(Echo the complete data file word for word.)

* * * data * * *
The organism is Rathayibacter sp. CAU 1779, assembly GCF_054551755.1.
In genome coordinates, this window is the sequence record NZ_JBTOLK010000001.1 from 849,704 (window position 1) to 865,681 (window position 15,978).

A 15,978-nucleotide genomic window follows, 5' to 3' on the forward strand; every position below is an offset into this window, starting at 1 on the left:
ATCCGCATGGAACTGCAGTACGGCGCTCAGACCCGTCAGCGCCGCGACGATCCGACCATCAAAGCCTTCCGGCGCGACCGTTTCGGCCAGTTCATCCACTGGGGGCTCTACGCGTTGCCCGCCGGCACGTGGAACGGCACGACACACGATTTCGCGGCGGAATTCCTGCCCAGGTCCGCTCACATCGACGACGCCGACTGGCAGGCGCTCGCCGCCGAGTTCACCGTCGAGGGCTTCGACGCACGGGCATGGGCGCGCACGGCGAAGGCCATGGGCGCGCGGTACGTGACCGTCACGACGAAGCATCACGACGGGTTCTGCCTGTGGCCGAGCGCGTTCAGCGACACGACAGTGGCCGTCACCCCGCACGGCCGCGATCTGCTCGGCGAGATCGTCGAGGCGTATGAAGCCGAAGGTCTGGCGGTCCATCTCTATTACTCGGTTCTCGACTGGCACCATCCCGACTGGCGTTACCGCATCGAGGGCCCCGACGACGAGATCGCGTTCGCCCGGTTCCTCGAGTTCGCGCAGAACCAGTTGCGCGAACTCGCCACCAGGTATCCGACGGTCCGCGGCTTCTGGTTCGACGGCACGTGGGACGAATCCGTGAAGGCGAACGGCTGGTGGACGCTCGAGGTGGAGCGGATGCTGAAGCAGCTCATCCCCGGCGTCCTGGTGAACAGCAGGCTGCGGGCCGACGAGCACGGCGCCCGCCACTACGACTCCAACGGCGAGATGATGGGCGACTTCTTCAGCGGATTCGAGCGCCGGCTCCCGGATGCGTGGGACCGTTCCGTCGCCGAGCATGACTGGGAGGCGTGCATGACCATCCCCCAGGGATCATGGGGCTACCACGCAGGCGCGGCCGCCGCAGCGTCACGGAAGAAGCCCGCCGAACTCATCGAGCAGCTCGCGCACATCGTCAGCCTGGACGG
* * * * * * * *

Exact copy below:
The organism is Rathayibacter sp. CAU 1779, assembly GCF_054551755.1.
In genome coordinates, this window is the sequence record NZ_JBTOLK010000001.1 from 849,704 (window position 1) to 865,681 (window position 15,978).

A 15,978-nucleotide genomic window follows, 5' to 3' on the forward strand; every position below is an offset into this window, starting at 1 on the left:
ATCCGCATGGAACTGCAGTACGGCGCTCAGACCCGTCAGCGCCGCGACGATCCGACCATCAAAGCCTTCCGGCGCGACCGTTTCGGCCAGTTCATCCACTGGGGGCTCTACGCGTTGCCCGCCGGCACGTGGAACGGCACGACACACGATTTCGCGGCGGAATTCCTGCCCAGGTCCGCTCACATCGACGACGCCGACTGGCAGGCGCTCGCCGCCGAGTTCACCGTCGAGGGCTTCGACGCACGGGCATGGGCGCGCACGGCGAAGGCCATGGGCGCGCGGTACGTGACCGTCACGACGAAGCATCACGACGGGTTCTGCCTGTGGCCGAGCGCGTTCAGCGACACGACAGTGGCCGTCACCCCGCACGGCCGCGATCTGCTCGGCGAGATCGTCGAGGCGTATGAAGCCGAAGGTCTGGCGGTCCATCTCTATTACTCGGTTCTCGACTGGCACCATCCCGACTGGCGTTACCGCATCGAGGGCCCCGACGACGAGATCGCGTTCGCCCGGTTCCTCGAGTTCGCGCAGAACCAGTTGCGCGAACTCGCCACCAGGTATCCGACGGTCCGCGGCTTCTGGTTCGACGGCACGTGGGACGAATCCGTGAAGGCGAACGGCTGGTGGACGCTCGAGGTGGAGCGGATGCTGAAGCAGCTCATCCCCGGCGTCCTGGTGAACAGCAGGCTGCGGGCCGACGAGCACGGCGCCCGCCACTACGACTCCAACGGCGAGATGATGGGCGACTTCTTCAGCGGATTCGAGCGCCGGCTCCCGGATGCGTGGGACCGTTCCGTCGCCGAGCATGACTGGGAGGCGTGCATGACCATCCCCCAGGGATCATGGGGCTACCACGCAGGCGCGGCCGCCGCAGCGTCACGGAAGAAGCCCGCCGAACTCATCGAGCAGCTCGCGCACATCGTCAGCCTGGACGG